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Hajer Sharief

Hajer Sharief is the Extremely Together (ET) Young Leader from Libya and founder of the “Together We Build it” NGO. As a teenager, she has closely witnessed the bombings during the Libyan civil war in 2011. This experience has made her realise the importance of empowering and encouraging women and youth from grassroots to participate in peacebuilding and conflict resolution and prevention. Since then, she has been actively advocating at different levels for women’s and youth inclusion in peacebuilding processes. At the age of 19, Hajer founded her own organization, “Together We Build It”, which works on the democratic transition in Libya by emphasizing the relevance of women’s and youth participation in peace. In 2013, she co-initiated the 1325 Network in Libya, a network of civil society organisations encouraging women to play an active role in peacebuilding and conflict prevention. In 2017, Hajer was awarded the Student Peace Prize in Norway for her contribution to the inclusion of women in peacebuilding processes. Hajer was a member of the UN Advisory Group of Experts for the Progress Study on Youth, Peace and Security. She is also a UN Women Champion on Women, Peace, Security and Human Rights.

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Qhayiya Mudau

Qhayiya Mudau (nee Magaqa) is a physiotherapist and Rhodes Scholar currently pursuing a doctoral degree at the University of Oxford. Qhayiya’s research focuses on how to improve access to health rehabilitation services, such as physiotherapy and occupational therapy, for people with disabilities in rural South Africa. In particular, she analyses opportunities for health policies to be best translated into practice in a way that facilitates inclusion and participation in every day life for people with disabilities. Her conviction is that people with disabilities should also have the opportunities to live the kinds of lives that they themselves find valuable. Outside of her research, Qhayiya teaches on the East Africa Diploma in Tropical Medicine and Hygiene.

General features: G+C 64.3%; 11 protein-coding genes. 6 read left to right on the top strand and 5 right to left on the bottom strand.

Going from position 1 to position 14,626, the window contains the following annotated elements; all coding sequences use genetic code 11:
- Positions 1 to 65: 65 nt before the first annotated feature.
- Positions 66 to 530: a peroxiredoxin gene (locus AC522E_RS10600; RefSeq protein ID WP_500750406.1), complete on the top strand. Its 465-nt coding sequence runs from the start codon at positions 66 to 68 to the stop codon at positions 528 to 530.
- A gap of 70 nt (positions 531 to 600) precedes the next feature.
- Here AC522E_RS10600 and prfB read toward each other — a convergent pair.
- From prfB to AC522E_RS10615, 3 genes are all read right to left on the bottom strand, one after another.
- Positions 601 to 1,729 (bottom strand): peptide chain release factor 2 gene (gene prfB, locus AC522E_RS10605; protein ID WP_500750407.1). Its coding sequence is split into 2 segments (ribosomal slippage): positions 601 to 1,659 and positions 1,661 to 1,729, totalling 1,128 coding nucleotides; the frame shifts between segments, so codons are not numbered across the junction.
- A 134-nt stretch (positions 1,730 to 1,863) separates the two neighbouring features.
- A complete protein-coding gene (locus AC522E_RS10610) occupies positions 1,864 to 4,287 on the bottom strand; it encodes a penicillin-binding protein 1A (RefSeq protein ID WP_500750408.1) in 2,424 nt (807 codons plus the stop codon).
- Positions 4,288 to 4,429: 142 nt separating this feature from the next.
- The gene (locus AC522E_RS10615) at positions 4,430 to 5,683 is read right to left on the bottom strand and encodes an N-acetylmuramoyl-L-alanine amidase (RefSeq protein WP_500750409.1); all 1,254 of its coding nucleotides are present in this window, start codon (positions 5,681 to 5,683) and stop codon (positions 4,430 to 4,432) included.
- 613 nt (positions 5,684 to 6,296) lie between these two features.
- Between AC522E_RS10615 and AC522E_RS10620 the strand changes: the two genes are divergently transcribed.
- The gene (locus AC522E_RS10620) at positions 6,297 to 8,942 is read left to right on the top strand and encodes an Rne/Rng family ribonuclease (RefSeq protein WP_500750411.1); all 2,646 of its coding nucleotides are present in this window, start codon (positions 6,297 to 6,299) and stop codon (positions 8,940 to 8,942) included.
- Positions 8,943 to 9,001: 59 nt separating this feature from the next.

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Ngoni Mugwisi

Ngoni is a musician, scholar and leader. He plays the mbira, a soothing lamellophone traditional to Zimbabwe that has charmed audiences for almost a thousand years. He is passionate about preserving the music and pursued ways of documenting it. He has played in many settings including receptions in Zimbabwe, festivals in Arizona, an art gallery in the US, schools in Japan, recitals in Oxford and notably at the official opening of the Bonavero Institute of Human Rights. At Oxford he is a DPhil Candidate researching power electronics for universal electrification applications as a Rhodes Scholar.